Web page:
Research confirms what a lot of folks have guessed: as we age, motivation wanes and getting off the couch and out the door becomes more challenging.
A new research article looks at the correlation between passion, grit and a positive mindset in people aged 14 to 77. This is the first study that addresses these links across such a broad age group.
The article suggests that passion and grit are strongly correlated early in life, especially in boys. Young people who are passionate about something are willing to go the distance to achieve it.
In young people, everything is connected to everything
“Our passion controls the direction of the arrow, what we’re fired up about and want to achieve. Grit drives our strength, how much effort we are willing to put in to achieve something,” says Professor Hermundur Sigmundsson in NTNU’s Department of Psychology.
This is exactly the correlation that researchers believe is extra important for a person to get really good at something. Truly passionate individuals are willing to work the hardest to become the best. And they persevere. Men, more than women, depend on passion for doing something, but otherwise the links between these qualities are pretty much the same between the sexes.
The connection between passion and a positive mindset enables you to believe that you will indeed get good at what you are passionate about. Encouragement and positive mindset show a similar pattern. Everything is connected to everything—at least while you’re young.
But this correlation fades as we get older.
Less initiative in our 50s
The survey includes 917 participants who were divided into several age groups.
“The correlations remain pretty similar from age 14 to 53,” says Sigmundsson.
But as soon as you end up in your 50s, a shift happens. The connection between passion and grit becomes almost non-existent. In theory, it takes a lot more for us to actually do something.
So lazier people in their 50s can be full of good intentions and in theory be enthusiastic about doing something. But when it comes right down to it, should this be interpreted to mean that older people rarely stick with things unless they find something they’re really interested in?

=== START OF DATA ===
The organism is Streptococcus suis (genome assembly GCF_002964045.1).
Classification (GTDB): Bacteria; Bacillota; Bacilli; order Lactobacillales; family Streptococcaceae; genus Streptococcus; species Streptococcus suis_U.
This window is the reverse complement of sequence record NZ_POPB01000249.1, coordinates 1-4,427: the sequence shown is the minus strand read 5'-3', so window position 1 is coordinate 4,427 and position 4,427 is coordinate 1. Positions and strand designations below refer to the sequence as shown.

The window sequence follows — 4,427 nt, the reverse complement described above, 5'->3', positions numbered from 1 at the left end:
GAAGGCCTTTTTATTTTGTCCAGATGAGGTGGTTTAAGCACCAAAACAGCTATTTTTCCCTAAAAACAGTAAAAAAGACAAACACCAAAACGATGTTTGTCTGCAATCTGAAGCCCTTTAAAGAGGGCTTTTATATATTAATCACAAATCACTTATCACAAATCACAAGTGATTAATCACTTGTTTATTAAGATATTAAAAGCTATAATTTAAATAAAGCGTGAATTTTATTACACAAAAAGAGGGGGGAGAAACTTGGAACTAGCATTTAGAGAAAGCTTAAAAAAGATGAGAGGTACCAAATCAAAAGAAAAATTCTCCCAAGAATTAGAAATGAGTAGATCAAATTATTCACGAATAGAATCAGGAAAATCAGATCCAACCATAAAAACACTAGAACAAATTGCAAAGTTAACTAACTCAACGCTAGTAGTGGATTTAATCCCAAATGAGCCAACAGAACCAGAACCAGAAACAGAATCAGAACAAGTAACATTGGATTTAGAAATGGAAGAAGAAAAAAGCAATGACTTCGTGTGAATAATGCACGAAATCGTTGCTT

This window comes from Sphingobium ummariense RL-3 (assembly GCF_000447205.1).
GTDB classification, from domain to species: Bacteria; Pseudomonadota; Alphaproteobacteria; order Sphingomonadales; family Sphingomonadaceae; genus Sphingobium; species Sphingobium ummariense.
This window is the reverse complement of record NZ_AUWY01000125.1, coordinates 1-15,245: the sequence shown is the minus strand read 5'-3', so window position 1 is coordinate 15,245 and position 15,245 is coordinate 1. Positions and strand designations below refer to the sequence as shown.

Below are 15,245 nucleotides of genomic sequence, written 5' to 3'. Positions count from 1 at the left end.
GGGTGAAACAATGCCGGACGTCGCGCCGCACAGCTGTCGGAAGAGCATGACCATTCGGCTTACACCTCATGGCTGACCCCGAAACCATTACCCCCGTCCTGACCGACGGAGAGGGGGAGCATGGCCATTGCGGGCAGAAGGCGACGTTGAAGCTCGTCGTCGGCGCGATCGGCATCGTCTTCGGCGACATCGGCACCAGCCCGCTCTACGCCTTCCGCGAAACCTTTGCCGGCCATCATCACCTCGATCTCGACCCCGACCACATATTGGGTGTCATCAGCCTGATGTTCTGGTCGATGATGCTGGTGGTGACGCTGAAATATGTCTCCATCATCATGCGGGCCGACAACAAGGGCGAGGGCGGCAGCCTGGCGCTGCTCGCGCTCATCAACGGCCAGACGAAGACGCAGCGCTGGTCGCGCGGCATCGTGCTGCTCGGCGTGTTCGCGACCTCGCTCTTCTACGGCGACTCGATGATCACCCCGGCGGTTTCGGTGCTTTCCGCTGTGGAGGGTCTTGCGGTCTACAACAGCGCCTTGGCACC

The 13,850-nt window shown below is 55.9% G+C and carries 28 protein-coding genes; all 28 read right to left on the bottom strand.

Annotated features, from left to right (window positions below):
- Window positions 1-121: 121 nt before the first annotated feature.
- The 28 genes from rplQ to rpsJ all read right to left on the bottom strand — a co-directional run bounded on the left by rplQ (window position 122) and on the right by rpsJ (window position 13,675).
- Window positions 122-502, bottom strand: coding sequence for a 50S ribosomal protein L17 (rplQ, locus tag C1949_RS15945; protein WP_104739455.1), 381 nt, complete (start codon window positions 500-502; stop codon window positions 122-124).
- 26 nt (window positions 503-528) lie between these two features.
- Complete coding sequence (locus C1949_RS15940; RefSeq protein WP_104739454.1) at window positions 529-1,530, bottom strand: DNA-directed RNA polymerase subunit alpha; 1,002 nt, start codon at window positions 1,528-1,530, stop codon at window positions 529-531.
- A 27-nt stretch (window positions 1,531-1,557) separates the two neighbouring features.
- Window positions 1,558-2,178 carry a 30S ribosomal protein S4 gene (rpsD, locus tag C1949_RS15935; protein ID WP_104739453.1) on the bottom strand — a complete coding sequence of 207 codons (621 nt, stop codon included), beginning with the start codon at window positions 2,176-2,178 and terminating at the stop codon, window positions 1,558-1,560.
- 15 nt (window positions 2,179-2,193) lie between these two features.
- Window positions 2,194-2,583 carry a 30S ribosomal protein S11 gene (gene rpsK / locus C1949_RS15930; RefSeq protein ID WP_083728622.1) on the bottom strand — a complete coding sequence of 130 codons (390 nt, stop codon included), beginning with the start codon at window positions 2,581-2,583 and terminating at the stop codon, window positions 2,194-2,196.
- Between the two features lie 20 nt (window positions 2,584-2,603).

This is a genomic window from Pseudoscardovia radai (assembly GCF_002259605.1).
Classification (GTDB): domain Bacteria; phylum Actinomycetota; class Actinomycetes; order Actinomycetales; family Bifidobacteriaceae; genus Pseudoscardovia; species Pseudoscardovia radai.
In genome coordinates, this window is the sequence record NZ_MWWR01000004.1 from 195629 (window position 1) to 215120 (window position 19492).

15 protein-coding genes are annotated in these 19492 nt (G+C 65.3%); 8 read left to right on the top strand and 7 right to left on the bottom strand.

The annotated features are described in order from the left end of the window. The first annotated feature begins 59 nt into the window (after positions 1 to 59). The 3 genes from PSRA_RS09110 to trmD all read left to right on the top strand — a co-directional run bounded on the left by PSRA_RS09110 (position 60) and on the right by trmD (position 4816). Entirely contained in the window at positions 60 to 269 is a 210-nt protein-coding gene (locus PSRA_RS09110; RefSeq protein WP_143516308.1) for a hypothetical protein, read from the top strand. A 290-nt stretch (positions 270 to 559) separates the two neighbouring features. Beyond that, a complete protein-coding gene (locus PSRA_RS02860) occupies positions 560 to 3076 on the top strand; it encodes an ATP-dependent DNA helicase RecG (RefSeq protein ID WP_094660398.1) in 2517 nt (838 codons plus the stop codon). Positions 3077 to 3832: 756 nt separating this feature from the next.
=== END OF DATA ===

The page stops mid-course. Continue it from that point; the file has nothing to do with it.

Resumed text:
Sigmundsson confirms that yes, we could say that.
Something gets lost eventually
People 50 years and up can be very passionate, but tend to have less grit. Or vice versa.
“What this means is that it’s more difficult to mobilize our grit and willpower, even if we have the passion. Or we may have the grit and willpower but aren’t quite as fired up about it,” the professor says.
Positive mindset works the same way. Maybe you’re still passionate about something, but you’ve lost faith that you’ll actually be able to achieve your goals. Or you think you can handle the activity, but you just don’t have that fire in the belly for it anymore.
“The correlation between grit and the right mindset diminishes with increasing age. The willpower and belief that we’re getting better aren’t as closely linked anymore,” says Sigmundsson.
No shortcuts—you have to work for results
So what can we do about this decline in get-up-and-go?
“You have to work to find meaningful activities and interests that you can follow up with grit and willpower. Igniting the spark is important, regardless of age,” says Sigmundsson.
You simply have to actively seek what you are passionate about if you haven’t already done that. There are no shortcuts.
You need to find and develop your interests. In addition, you have to recognize the important connections between passion, grit and a positive mindset. You have to keep at it, train and feel free to ally yourself with others who inspire and help you.
This applies to getting better at an activity but also to maintaining what we have already achieved. And that is true not only for our physical fitness, but also for our mental acuity.
“‘Use it or lose it’ is the mantra, and this aligns with neuropsychology as well,” says Sigmundsson.
“Use it or lose it. This aligns with neuropsychology as well.”
Sigmundsson quotes an 85-year-old world champion for old boys skating: “You can never stop.”
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